• Operable – All navigation elements should be robustly operable, including without the use of a mouse and without the need for specific timing.
  • Understandable – Web content and operations must be easily understood without the need for outside assistance or guidance.
  • Robust – Users must be able to access content with or without the use of assistive technology.

What are WCAG’s Level AA Criteria?

Compliance with the WCAG is based on “success criteria,” which are divided into three tiers – A, AA, AAA. Each tier includes successively more rigorous standards for creating and maintaining robustly accessible web content.

Under HB 26, Illinois K-12 schools are required to achieve Level AA conformance, which includes the following criteria:

  • Contrast ratio of at least 5:1
  • More than one option for locating a webpage
  • Audio descriptions for pre-recorded content
  • Live text in lieu of text on images
  • 200% zoom functionality without the loss of content or function.

This is not an exhaustive list of Level AA criteria. A full list of Level AA criteria (including requisite Level A criteria) can be found on the W3C’s website.

How Can I Make my Web Content More Accessible?

Starting as soon as today, there are several actionable steps school districts can take to bring their web content closer to WCAG Level AA conformance. For example, an assessment team can begin reviewing all of the district’s blogs, social media, digital documents, and other web media to look for these common problem areas:

  • Missing text descriptions – In order for an image to be perceivable by a screen reading device, it must include alternate text or an “alt tag.” These encoded captions describe an image’s appearance or functionality, ensuring that it can be interpreted by someone who is blind.
  • Lack of alternative navigation – Often, important web content can only be accessed via navigation with a mouse. This can create barriers to access for those using an alternative interface devices and users with disabilities affecting fine motor control.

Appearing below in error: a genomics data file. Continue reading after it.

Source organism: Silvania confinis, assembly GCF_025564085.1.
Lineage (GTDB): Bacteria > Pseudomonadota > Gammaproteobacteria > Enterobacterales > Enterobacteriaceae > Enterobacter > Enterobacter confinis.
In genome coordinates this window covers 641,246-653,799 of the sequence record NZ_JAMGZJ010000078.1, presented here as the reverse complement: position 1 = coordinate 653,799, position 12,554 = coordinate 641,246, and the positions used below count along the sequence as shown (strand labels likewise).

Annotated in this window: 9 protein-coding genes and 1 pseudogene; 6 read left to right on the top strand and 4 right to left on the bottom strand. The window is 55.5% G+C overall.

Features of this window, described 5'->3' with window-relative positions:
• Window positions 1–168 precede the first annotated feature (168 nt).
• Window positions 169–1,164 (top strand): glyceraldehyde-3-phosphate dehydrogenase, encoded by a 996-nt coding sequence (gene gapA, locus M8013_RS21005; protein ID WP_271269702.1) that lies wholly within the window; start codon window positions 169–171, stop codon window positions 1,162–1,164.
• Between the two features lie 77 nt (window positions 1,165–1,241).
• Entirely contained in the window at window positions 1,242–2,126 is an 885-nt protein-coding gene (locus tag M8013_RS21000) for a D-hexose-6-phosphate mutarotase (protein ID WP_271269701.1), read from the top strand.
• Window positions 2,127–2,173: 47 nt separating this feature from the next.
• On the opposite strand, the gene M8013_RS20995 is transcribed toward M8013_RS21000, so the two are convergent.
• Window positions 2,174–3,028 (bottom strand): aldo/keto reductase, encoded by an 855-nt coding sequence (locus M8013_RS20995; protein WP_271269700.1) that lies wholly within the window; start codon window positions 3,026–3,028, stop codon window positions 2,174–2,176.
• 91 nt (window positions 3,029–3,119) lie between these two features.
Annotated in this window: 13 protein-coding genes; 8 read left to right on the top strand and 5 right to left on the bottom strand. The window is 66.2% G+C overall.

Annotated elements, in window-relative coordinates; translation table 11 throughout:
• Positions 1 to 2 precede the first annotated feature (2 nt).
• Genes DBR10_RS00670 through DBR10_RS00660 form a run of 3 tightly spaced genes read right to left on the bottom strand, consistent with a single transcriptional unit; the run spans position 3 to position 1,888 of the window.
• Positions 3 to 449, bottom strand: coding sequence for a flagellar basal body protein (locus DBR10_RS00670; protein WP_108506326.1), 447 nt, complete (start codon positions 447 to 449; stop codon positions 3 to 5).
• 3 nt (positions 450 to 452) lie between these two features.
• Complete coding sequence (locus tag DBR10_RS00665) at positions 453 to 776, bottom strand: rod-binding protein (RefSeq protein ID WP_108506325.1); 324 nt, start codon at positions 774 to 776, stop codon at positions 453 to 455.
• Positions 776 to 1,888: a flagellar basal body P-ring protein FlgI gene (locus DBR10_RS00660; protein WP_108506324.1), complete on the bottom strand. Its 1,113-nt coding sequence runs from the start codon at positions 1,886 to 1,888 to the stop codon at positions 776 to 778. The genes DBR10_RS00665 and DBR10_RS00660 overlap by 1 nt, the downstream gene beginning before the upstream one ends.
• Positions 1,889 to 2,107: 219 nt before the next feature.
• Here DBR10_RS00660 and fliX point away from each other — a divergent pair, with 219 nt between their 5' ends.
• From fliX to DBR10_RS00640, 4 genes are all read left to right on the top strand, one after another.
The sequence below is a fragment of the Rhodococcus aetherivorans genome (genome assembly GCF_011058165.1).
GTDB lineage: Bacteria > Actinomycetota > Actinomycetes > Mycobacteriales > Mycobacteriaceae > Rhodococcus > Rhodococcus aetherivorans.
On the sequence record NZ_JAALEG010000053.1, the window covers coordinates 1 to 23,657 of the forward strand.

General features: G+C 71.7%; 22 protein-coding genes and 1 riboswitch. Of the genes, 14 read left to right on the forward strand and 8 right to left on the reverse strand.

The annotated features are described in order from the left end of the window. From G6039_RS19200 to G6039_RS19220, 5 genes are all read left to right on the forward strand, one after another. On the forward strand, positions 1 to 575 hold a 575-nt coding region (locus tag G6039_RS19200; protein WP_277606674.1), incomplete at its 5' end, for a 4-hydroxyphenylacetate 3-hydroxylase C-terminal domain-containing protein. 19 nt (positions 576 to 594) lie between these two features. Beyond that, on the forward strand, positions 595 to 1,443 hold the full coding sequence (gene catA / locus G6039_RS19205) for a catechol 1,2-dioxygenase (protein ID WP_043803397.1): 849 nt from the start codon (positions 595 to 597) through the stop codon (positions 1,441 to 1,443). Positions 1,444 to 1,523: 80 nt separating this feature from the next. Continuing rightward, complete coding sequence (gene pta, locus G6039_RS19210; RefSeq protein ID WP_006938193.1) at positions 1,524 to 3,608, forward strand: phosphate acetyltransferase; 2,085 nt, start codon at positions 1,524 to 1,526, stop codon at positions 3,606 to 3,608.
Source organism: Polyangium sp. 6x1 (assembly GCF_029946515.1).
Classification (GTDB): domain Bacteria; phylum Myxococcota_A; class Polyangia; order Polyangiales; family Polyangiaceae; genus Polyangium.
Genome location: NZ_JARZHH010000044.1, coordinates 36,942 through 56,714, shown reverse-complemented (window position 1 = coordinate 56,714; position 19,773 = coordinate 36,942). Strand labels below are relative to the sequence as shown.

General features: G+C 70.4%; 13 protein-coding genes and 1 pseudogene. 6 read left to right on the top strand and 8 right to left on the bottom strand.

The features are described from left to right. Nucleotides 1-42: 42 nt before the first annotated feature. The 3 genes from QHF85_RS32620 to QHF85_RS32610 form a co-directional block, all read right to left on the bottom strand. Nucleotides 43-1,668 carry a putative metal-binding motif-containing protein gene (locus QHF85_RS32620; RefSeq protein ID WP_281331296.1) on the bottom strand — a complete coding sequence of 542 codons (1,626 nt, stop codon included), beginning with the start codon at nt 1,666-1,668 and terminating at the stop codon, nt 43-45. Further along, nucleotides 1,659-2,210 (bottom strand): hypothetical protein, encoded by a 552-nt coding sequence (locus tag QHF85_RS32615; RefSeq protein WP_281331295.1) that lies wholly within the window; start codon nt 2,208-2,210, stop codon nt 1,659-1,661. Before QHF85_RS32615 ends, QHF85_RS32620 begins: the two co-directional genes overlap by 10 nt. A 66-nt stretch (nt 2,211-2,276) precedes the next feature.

• Improper color combinations – Web content must use text/background color combinations that provide adequate contrast between differing elements. Otherwise, important content may be difficult or impossible to interpret for users with low vision or colorblindness.
  • Missing or incomplete video captions – All video content shared by a school should include complete, accurate captions. Otherwise, the audio component of that video content may become inaccessible to users who are deaf, hard of hearing, or utilize a text-to-speech device. 

Working Together to Making Learning Accessible to All

As Illinois schools work to make their digital classrooms more inclusive, the Learning Technology Center (LTC) is ready to support administrators and teachers alike.

Administrators and education leaders can learn more about HB 26 over on our new K-12 digital accessibility hub. There, you’ll find links to a variety of free resources – including a sample accessibility policy template and a WCAG 2.0 quick reference guide.

Teachers can also make an impact on their classroom’s digital accessibility right now. Our recent blog offers three actionable tips for making images, videos, and text easier for all students to engage with.

3 Tips for Making Digital Learning More Accessible

Whether it occurs in or out of the classroom, digital learning has opened new opportunities for students to engage with content and communicate with teachers. Just like traditional learning, though, digital content is not always accessible to all learners, and students with physical and cognitive disabilities may need alternate means of engagement to fully participate.